19 Granite Mountain hotshots remembered a decade after the tragedy

June 30 marks 10 years since a tragedy in Arizona took the lives of 19 Granite Mountain hotshots while they were fighting the Yarnell Hill Fire in northern Arizona.

Nineteen lives were taken while fighting a massive wildfire with only one survivor.

While fighting the lightning-caused Yarnell Hill Fire, the crew died as they were overrun by flames in a box canyon. The fire was too intense and was moving too quickly for their shelters to protect them.

Red Cross volunteer Trudy Thompson Shumaker will never forget it.

"I think about it a lot. I think about the families, I think about the firefighters, I think of everyone touched by that tragedy," she said. "I got the call we found the firefighters and it's not good, so it was … it was heartbreaking. Heartbreaking," she said.

Remembering the victims

  • Andrew Ashcraft, 29
  • Robert Caldwell, 23
  • Travis Carter, 31
  • Dustin Deford, 24
  • Christopher MacKenzie, 30
  • Eric Marsh, 43
  • Grant McKee, 21
  • Sean Misner, 26
  • Scott Norris, 28
  • Wade Parker, 22
  • John Percin Jr., 24
  • Anthony Rose, 23
  • Jesse Steed, 36
  • Joe Thurston, 33
  • Travis Turbyfill, 27
  • William Warneke, 26
  • Clayton Whitted, 28
  • Kevin Woyjeck, 21
  • Garret Zuppiger, 27


8 years later, Arizona remembers 19 Granite Mountain Hotshots who died in Yarnell Hill Fire

All but one of the Granite Mountain Hotshots crew members died on June 30, 2013, while fighting the lightning-caused Yarnell Hill Fire.

Communities gather to remember those lost

On June 30, two memorial events for the lost firefighters were held: one in Prescott, and one in Yarnell.


In Prescott, public memorial took place outside of the Yavapai County Courthouse.

Arizona Governor Katie Hobbs, Prescott Mayort Phil Goode, and the son of fallen hotshot Andrew Ashcraft were among the people who spoke at the event.

The only hotshot crew member who survived was also in attendance to read a prayer. An Honor Guard took center stage, and there was a flyover out of Luke Air Force Base, with the planes flying the ‘missing man’ formation.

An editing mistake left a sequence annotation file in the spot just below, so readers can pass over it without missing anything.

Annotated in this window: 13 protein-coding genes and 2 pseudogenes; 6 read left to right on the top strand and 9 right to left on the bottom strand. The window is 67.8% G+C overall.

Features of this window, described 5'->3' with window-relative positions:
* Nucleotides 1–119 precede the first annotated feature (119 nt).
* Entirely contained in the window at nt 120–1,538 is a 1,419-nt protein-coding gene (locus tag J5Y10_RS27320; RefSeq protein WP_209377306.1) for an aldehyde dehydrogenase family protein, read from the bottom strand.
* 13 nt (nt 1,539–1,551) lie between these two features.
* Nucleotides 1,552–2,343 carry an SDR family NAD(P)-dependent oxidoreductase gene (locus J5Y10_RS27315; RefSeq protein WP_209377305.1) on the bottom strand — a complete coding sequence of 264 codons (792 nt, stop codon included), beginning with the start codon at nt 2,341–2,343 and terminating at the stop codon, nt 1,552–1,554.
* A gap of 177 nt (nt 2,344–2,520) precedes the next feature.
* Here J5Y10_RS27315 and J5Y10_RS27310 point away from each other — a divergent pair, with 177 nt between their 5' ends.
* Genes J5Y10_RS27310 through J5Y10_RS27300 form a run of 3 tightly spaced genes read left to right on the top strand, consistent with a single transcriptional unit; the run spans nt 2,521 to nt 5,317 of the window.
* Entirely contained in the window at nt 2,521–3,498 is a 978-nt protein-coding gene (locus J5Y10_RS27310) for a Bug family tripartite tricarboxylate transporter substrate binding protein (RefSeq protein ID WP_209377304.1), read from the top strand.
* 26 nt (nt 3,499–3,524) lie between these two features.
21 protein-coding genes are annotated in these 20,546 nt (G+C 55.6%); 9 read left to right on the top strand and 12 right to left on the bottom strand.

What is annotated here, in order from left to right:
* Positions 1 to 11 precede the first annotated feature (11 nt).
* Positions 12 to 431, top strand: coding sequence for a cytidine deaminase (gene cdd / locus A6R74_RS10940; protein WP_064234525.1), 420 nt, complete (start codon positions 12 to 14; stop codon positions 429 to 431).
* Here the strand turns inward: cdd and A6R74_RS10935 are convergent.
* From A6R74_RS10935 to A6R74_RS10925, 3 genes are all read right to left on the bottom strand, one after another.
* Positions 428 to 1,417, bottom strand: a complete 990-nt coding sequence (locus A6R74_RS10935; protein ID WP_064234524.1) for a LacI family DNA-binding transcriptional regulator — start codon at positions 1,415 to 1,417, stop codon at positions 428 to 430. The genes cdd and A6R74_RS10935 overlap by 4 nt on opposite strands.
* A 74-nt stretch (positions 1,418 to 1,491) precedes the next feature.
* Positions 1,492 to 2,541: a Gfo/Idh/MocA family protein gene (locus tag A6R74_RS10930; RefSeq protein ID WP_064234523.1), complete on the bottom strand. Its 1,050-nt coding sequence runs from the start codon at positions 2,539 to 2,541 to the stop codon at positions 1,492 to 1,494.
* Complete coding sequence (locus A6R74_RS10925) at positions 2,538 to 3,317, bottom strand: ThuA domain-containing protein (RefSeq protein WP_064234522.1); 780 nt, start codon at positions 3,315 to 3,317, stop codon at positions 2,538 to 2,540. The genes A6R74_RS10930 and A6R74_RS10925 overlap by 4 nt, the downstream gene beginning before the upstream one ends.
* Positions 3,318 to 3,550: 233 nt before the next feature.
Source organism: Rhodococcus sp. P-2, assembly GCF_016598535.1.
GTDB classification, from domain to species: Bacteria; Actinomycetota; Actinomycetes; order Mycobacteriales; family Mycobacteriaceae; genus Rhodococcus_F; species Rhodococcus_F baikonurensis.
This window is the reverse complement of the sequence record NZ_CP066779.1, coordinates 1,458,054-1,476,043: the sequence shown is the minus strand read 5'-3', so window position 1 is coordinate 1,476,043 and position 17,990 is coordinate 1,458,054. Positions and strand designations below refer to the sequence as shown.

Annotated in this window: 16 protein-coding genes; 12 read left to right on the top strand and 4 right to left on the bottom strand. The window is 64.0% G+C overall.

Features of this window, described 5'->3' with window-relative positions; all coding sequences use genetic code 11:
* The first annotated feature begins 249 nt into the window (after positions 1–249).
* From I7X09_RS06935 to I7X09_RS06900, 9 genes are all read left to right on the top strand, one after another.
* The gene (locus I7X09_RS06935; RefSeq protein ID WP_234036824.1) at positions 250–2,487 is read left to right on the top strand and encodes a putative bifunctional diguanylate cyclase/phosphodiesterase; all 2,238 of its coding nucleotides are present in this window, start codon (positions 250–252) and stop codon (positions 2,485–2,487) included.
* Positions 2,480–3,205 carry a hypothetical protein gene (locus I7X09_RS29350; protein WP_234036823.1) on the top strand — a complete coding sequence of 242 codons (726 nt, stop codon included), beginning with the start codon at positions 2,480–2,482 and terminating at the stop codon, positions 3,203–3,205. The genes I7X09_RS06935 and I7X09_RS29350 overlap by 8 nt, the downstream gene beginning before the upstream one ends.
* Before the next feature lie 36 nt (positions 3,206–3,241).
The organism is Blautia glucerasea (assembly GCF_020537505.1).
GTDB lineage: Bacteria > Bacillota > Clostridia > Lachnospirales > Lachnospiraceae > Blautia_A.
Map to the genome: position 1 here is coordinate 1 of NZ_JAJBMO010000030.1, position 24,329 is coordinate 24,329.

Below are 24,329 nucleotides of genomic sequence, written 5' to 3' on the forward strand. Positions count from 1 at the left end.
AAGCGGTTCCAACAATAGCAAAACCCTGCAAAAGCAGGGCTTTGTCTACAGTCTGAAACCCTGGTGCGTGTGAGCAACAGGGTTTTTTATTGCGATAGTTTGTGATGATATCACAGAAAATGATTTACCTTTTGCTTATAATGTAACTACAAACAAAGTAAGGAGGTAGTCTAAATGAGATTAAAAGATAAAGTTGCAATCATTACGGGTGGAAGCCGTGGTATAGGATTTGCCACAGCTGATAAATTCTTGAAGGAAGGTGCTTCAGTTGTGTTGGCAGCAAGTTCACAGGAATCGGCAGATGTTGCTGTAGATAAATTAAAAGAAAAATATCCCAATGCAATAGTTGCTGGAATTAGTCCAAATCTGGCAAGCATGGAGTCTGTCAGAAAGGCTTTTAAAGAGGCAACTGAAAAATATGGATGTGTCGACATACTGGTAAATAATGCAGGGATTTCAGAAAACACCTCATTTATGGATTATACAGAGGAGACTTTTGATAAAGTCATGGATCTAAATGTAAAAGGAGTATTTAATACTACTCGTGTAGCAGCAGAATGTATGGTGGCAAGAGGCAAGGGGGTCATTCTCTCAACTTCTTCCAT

"It takes someone with great strength, passion, dedication and perseverance to sign up for this dangerous job. We're here to honor them because they selflessly answered the call for us," said one of the speakers.

"He told me ‘son, you’re the man of the house when I’m gone. Take care of our family, protect mom, and I love you,’ To him, those words gave him security while away, when he went to provide for us. One last moment of connection while he was still home," said another speaker at the event.


In Yarnell, a special ceremony took place at the Yarnell Hill Fire Memorial Park.

The event was a more intimate affair, with dozens of people in attendance, including both area residents and visitors.

The event included music, a few speeches, along with a moment of silence at 4:41 p.m., the exact moment when last contact was made with the crew.

The event also included a ceremonial transfer of the memorial from the volunteers who run it, to Arizona's Parks and Trails Department. The official transfer happened earlier in June.

"I think it was really such a sad moment for everyone when that happened," said visitor Stephen King. "What can you say, really? You wish it didn't happen, you wish it could have happened a different way, but life is what life is. At least we're remembering the people."

Another ceremony is set to take place from 9:00 p.m. to 10:00 p.m. in Yarnell, where members of the community will turn on their porch lights to honor the fallen hotshot firefighters, along with firefighters everywhere.

How to honor the lives of the firefighters

If you want to visit the Granite Mountain Hotshots Memorial State Park in Yarnell, Arizona Parks says it's a seven-mile round trip, including steep terrain. If you do head to the site in Yarnell, shuttle service goes from 8 a.m. to 5 p.m. from the Yarnell Fire Department.

Dark Sky Brewing is donating all proceeds from the purchases of Yarnell 19 West Coast IPA cans to the Eric Marsh Foundation as well as other Wildland Fire organizations. It will also co-host a fundraiser at Scottsdale’s Rift Wine + Tap (more information can be found here).